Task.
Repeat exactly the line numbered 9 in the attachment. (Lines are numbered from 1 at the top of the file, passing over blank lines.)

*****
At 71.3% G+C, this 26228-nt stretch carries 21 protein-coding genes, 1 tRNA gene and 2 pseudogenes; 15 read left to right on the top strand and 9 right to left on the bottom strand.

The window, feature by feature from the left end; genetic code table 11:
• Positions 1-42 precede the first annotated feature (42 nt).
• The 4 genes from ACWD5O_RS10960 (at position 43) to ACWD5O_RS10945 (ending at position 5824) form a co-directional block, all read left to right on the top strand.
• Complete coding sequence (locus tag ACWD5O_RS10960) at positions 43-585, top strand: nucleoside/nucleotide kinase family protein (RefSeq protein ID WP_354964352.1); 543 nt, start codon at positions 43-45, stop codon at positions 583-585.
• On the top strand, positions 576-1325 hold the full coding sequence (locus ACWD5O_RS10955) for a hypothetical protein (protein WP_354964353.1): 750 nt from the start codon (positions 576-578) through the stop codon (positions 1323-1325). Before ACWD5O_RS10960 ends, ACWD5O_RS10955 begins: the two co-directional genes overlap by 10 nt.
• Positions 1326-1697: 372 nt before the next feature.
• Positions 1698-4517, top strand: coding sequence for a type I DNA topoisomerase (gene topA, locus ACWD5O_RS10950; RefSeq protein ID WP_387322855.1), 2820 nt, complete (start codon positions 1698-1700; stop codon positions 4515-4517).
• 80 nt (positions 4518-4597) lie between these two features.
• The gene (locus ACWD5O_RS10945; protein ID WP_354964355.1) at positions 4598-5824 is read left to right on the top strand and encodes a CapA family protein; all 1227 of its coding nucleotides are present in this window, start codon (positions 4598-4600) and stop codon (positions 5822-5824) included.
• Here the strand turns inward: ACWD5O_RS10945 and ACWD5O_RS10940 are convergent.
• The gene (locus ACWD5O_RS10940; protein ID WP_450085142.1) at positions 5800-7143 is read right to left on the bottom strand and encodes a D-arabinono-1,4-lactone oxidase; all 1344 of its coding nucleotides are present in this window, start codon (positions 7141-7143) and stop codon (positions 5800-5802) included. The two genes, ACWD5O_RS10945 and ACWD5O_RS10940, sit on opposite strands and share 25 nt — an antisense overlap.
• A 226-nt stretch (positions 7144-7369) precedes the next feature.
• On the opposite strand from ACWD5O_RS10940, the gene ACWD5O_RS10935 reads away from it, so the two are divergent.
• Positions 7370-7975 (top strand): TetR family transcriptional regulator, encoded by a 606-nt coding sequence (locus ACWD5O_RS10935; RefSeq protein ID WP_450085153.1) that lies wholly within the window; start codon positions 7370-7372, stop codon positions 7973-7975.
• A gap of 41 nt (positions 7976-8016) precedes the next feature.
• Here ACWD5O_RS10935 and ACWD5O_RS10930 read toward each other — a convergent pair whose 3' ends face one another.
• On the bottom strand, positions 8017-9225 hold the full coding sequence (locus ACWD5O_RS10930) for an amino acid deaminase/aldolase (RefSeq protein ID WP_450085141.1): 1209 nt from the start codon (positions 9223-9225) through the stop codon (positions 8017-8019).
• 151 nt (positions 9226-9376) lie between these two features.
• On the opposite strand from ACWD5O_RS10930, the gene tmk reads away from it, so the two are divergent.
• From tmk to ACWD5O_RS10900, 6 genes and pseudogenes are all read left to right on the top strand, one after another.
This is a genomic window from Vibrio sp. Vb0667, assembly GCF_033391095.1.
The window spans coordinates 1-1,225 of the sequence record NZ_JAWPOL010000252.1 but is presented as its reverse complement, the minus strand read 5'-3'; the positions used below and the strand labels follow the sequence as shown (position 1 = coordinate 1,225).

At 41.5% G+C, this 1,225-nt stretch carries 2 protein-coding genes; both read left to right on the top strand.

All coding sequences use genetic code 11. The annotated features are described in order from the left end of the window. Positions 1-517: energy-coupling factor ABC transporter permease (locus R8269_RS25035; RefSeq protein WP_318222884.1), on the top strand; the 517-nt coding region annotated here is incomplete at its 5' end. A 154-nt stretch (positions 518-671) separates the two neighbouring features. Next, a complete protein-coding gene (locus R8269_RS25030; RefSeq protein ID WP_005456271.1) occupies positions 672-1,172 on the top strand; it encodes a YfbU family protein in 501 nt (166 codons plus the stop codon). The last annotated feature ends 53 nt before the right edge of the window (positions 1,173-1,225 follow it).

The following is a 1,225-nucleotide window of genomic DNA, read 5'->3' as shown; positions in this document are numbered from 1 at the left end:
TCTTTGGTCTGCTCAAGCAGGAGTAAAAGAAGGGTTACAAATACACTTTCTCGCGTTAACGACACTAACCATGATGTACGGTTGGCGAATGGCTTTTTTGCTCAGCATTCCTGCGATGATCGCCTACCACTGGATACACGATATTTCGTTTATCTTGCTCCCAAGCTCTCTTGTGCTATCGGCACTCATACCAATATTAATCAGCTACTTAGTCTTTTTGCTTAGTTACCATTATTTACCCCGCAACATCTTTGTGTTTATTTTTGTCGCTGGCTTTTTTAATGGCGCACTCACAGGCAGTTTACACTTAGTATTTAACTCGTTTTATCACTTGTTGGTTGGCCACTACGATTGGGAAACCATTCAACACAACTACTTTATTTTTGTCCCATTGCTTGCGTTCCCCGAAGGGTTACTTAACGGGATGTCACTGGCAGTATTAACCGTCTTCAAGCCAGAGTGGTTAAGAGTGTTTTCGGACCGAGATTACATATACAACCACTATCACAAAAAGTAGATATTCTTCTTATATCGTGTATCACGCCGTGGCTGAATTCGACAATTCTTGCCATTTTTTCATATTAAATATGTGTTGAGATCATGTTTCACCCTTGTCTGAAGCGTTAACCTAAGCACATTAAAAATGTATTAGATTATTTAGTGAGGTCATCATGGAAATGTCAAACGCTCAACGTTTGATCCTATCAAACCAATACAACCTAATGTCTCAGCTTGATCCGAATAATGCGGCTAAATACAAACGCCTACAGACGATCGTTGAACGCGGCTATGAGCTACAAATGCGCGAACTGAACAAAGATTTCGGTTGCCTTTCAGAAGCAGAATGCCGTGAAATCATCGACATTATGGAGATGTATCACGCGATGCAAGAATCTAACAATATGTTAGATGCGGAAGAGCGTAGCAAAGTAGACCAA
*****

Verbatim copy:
• 80 nt (positions 4518-4597) lie between these two features.